Get it All Out in the Open: If you’re feeling uneasy about the fact that you or your spouse is going to be traveling solo in the near future, get that out in the open. Have an honest conversation with your spouse about your nervousness, and come up with a game plan to alleviate as much of that anxiety as possible. Simply discussing the things you’re feeling worried about can take a huge amount of pressure off both of you.

Tie Up Loose Ends at Home: Work together to make sure everything will be taken care of at home during the trip. If you have kids, make sure to line up adequate childcare so there will be plenty of help available for whichever of you is staying home. Stock the kitchen with disposable dishes and plasticware to reduce dish-washing, go grocery shopping beforehand, work together to get the laundry in order, and plan some meals ahead of time (make-ahead freezer meals can save a lot of time when you’re going it alone at home!).

Make a Communication Game Plan: Based on travel activities, obligations, and scheduling, make a game plan with your spouse when it comes to communicating regularly with each other. If you’re traveling to a conference or work-related event and you know you’ll have limited talk time, let your spouse know up front and make sure to be available via text message to keep the lines of communication open.

DURING THE TRIP

Pretend You’re Dating Again: Remember that old saying, “Absence makes the heart grow fonder”? And remember your dating days, where you would pine for one another when you were apart? You couldn’t wait to hear one another’s voices, and you savored each phone call. Enjoy messaging and talking to one another when you’re able to.

Share Good News: When you communicate with each other, be sure to exchange positive experiences from the road and from home. Give your good energy to one another, even while you’re separated. Be happy for one another, and cheer each other on. Being supportive and pleasant when you talk goes a long way toward making each travel experience just a little bit easier. (But, as always, lend an ear, some positive affirmations, and a giant dose of empathy for your spouse if they’re having a difficult time–at home or on the road.)

Anticipate Your Reunion: There’s something so special about the anticipation that builds as you get closer to seeing one another again after a time of being apart. Share that anticipation with each other. Let your spouse know you miss them, and that you’ll be so happy when you’re back home together. Make plans for the homecoming; a romantic evening together could be just what you need to unwind from the time apart.

AFTER THE TRIP

Enjoy One Another: You made it through the trip! Now is the perfect time to refocus on each other. Take some extra time to lavish attention on one another and enjoy being together again. If you have kids, plan a special family outing to celebrate all of you finally being home. Or go out on that special date night you’ve been dreaming about.

Talk About Next Time: What worked? What didn’t? How can you work together to make the next time easier for both of you? Chat about how things went, both on the road and at home, and look for ways to alleviate any issues that came up during the trip. Then, next time there’s an opportunity for travel, things will go more smoothly than ever!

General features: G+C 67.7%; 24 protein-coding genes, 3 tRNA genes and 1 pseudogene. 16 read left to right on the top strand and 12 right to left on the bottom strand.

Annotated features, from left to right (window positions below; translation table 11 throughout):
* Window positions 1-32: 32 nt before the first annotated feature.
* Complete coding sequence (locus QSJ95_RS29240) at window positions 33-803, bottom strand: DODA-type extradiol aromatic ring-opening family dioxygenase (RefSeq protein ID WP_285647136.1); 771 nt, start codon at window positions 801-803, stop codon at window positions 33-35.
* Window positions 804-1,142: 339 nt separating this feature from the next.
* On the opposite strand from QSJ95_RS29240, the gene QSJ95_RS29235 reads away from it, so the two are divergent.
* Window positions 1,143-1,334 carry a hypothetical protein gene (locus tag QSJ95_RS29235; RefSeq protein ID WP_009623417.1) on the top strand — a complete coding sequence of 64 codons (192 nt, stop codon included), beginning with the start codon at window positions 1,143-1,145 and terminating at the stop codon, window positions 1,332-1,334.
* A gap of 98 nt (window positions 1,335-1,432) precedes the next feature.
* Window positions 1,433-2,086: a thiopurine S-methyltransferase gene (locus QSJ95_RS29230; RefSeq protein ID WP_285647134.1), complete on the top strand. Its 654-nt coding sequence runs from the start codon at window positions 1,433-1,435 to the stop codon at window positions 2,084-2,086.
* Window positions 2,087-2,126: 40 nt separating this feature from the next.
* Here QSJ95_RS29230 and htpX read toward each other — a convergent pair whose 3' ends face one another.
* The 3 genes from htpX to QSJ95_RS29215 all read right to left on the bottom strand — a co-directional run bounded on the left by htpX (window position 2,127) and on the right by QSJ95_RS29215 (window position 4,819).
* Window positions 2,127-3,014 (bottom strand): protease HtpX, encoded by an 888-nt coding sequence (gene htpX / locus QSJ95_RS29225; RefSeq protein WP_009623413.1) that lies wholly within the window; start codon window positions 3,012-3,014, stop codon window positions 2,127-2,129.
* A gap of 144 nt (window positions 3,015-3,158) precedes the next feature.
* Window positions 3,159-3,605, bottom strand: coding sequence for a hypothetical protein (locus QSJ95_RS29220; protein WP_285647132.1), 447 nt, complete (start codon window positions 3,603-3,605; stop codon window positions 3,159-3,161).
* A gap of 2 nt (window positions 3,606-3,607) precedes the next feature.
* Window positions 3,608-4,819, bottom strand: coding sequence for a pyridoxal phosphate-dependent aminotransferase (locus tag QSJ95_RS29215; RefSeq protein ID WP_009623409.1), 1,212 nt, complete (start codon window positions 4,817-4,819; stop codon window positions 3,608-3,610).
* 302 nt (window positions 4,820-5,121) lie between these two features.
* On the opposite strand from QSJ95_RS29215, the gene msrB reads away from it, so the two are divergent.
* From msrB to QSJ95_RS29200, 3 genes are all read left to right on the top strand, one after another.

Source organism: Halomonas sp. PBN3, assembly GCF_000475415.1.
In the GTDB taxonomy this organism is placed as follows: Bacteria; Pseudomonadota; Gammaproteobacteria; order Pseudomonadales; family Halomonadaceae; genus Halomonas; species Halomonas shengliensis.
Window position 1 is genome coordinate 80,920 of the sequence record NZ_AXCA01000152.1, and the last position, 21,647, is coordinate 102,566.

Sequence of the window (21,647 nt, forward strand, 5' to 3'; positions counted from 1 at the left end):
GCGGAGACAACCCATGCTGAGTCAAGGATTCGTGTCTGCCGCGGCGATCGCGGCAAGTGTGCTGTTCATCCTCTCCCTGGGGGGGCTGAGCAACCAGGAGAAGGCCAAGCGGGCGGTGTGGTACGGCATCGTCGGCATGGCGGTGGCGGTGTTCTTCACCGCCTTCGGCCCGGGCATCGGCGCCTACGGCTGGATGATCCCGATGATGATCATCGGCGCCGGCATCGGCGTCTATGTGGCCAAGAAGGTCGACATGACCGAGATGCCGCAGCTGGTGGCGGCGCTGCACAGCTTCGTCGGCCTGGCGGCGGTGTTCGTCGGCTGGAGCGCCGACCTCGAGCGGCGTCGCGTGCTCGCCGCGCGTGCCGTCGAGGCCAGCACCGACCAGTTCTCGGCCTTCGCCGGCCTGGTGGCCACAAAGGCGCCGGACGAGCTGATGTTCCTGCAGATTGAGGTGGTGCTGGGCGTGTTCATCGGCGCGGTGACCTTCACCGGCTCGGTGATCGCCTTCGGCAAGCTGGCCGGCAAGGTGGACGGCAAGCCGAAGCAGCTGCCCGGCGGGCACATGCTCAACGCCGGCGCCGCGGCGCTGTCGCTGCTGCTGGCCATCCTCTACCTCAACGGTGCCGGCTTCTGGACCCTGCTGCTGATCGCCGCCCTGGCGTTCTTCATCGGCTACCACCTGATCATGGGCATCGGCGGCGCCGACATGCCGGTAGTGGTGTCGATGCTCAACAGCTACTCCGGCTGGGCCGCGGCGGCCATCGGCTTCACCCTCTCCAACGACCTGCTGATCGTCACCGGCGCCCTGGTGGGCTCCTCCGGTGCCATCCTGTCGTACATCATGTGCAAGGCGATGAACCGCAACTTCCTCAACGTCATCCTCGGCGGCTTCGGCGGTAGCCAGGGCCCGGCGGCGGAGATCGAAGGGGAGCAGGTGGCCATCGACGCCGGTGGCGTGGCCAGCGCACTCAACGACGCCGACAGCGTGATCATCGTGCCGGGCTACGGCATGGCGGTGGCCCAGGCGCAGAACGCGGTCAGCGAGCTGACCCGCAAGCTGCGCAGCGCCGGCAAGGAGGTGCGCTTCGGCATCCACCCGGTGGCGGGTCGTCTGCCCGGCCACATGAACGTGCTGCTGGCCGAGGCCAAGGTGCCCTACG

If You Give a Husband a Kiss

Share Button

If You Give a Husband a Kiss

This mom turned “When You Give a Mouse a Cookie” into “When You Give a Husband a Kiss”… and it’s kind of amazing!

By Leah Heffner

If you give your husband a kiss, he’ll probably want a hug to go with it.

You’ll nestle your head under his chin, and just breathe him in.

The smell will remind you of when you first started dating and you didn’t want to be anywhere else but nestled under his chin.

You’ll think back on some of your favorite first dates – ice cream, pancakes, holding hands in front of your friends.

Before you can get too carried away, a toddler will probably squeeeeeeze his way in between your legs, breaking apart your hug.

You’ll open your eyes to see breakfast dishes that need cleaned up, kids who need noses or butts wiped, and the million other tiny and enormous things you do every day.

You’ll see the little babies running around and the messes and pile of bills and the work shirts.

You’ll see the rogue marker marks and mountain of laundry and the inch thick dust bunnies.

You might be so overwhelmed, you won’t know where to start.

You’ll see all the ways your life is different now than it was when it was late-night pancake dates and ice cream runs.

So you’ll take a deep breath, whisper a prayer, take a drink of coffee, and just start on something.

You’ll get so caught up in what’s going on around you, you’ll miss talking to your husband before he leaves for work.

You’ll start to say goodbye as he leaves, when you notice the baby has had a blow out.

After you change the diaper, you’ll wash your hands, and notice your wedding ring.

Your wedding ring will remind you of your wedding, and the man that you married.

You’ll think again of all the ways life is different now than it was when he slipped that ring on your finger.

And then you’ll think of all the ways it’s still the same, just like when you nestled your head under his chin.

You’ll hear the door to the garage shut and realize your husband’s leaving for work.

You’ll realize you don’t want to miss giving him one more hug before he leaves this morning.

So you’ll run out into the driveway looking like a hot mess.

He’ll smile because he thinks you’re beautiful, and you’ll still not understand how much he means it.

You’ll probably smile back, trying to pick one out of a million things you could say.

Instead, you’ll decide to give him a hug.

And chances are, if you give your husband a hug, YOU’LL want a kiss to go with it.

 

If you would like help with your marriage relationship, please contact CornerStone Family Services at 614-459-3003 to talk with a counselor or coach.

Avoiding Destructive Defensiveness